When you realize your phone is missing, you'll need to log in on another device or web browser on a computer with the same account name and password as your phone.

For the tracking to work, the device will need to be turned on; connected to the internet, either through a cellular carrier or Wi-Fi; and operating with at least some charge remaining in the battery. If all is set up correctly, you should see its last known location.

If your phone was stolen, never try to retrieve it on your own. Instead, contact police with the information, such as the address where your device was located.

Stride confidently through parking lots

Mobile phone display of Apple iPhone's "Find Your Car" feature on a map

Apple, Inc

If you've ever had trouble remembering where you parked your gray SUV in a shopping center lot, outside a concert or at an amusement park, free apps can help you retrace the steps back to your vehicle. iPhones allow you to use the built-in Maps app to do the job, but you'll need to set up the feature ahead of time.

In a nutshell, you'll need to enable Location Services and Significant Locations: Go to Settings | Privacy | Location Services | System Services | Significant Locations. Next, you'll want to enable Show Parked Location by going to Settings | Maps | Show Parked Location.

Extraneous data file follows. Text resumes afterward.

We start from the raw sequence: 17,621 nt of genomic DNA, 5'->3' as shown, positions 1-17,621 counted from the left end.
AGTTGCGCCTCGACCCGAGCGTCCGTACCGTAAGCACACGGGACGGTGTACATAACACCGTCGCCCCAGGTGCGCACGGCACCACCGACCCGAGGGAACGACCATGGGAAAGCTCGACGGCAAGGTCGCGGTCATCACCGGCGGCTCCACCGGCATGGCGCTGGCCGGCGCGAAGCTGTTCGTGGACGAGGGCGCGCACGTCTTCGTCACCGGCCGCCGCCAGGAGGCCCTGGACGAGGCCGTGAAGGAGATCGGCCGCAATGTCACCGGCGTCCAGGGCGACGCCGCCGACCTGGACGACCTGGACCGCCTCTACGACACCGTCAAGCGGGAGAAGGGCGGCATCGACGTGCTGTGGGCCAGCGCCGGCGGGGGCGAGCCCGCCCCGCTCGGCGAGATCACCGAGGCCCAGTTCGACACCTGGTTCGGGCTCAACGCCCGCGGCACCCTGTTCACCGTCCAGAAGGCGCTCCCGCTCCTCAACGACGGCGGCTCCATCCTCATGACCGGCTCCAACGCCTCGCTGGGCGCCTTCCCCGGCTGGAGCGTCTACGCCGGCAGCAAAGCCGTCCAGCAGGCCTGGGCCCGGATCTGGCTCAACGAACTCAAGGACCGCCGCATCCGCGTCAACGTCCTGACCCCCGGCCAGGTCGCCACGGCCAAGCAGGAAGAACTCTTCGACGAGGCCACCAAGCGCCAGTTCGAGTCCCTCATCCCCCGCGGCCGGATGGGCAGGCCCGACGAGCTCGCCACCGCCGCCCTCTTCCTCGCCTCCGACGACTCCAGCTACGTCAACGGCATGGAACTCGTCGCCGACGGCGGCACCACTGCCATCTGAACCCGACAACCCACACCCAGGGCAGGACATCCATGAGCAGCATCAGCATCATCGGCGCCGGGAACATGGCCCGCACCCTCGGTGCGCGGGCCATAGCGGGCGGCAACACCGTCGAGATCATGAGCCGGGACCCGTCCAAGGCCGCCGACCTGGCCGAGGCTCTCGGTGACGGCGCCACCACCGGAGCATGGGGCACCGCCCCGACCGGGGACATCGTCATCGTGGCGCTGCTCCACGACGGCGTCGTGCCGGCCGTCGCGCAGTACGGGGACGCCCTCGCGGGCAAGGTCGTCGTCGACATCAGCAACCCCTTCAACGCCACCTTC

Make sure that your iPhone is paired to your vehicle's CarPlay or Bluetooth. If you can't find your car, open Maps, tap the Search field, then choose Parked Car from the suggestions list. Tap Directions and choose DriveRide, Transit or Walk.

For Android or iPhone users, Google Maps can do the trick. You can save your parking location so you can remember where you left your car.

Open the Google Maps app on your phone or tablet, tap the blue dot that shows your location. Tap Save your parking.

Your parking location will be saved in Google Maps until you remove it. You also can add notes about your parking location, such as typing in the spot number, and share your parking location with others.

When you need to find your vehicle, open the Google Maps app, tap the search bar and select Parking location. On the bottom right, tap Directions.

If you choose, you also can get notifications for parking information, such as where you parked and for how long, useful if you've been feeding a conventional meter for downtown street parking.

Let smart speakers take on brain overflow

You might use your smart speaker, such as an Amazon Echo or Google Nest (both starting at $35), for playing music, setting kitchen timers or reading the news. But these devices also will remember where you've squirreled away things — if you tell it while the location is fresh in your mind.

Say something like “OK, Google,” or “Alexa,” and then “Remember my passport is in the small drawer in the kitchen.” In the future, ask “Where's my passport?” and your smarty-pants speaker will tell you where it is and on what date you mentioned the reminder.

Even if you didn't put away your smartphone on purpose — perhaps it slipped out of your pocket as you wrestled with the dog — you can ask your personal digital assistant to find it. When you set up your smart speaker via the proper app, it became linked to your phone.

If you're the only one set up to talk to Google Assistant, you're ready to roll.

Say, “OK, Google, find my phone,” and listen for that sweet sound. Your phone will ring even if you're set to Do Not Disturb.

Pat yourself on the back. You've just saved 15 minutes in your day.

Marc Saltzman has been a freelance technology journalist for 25 years. His podcast Tech It Out aims to break down geek speak into street speak.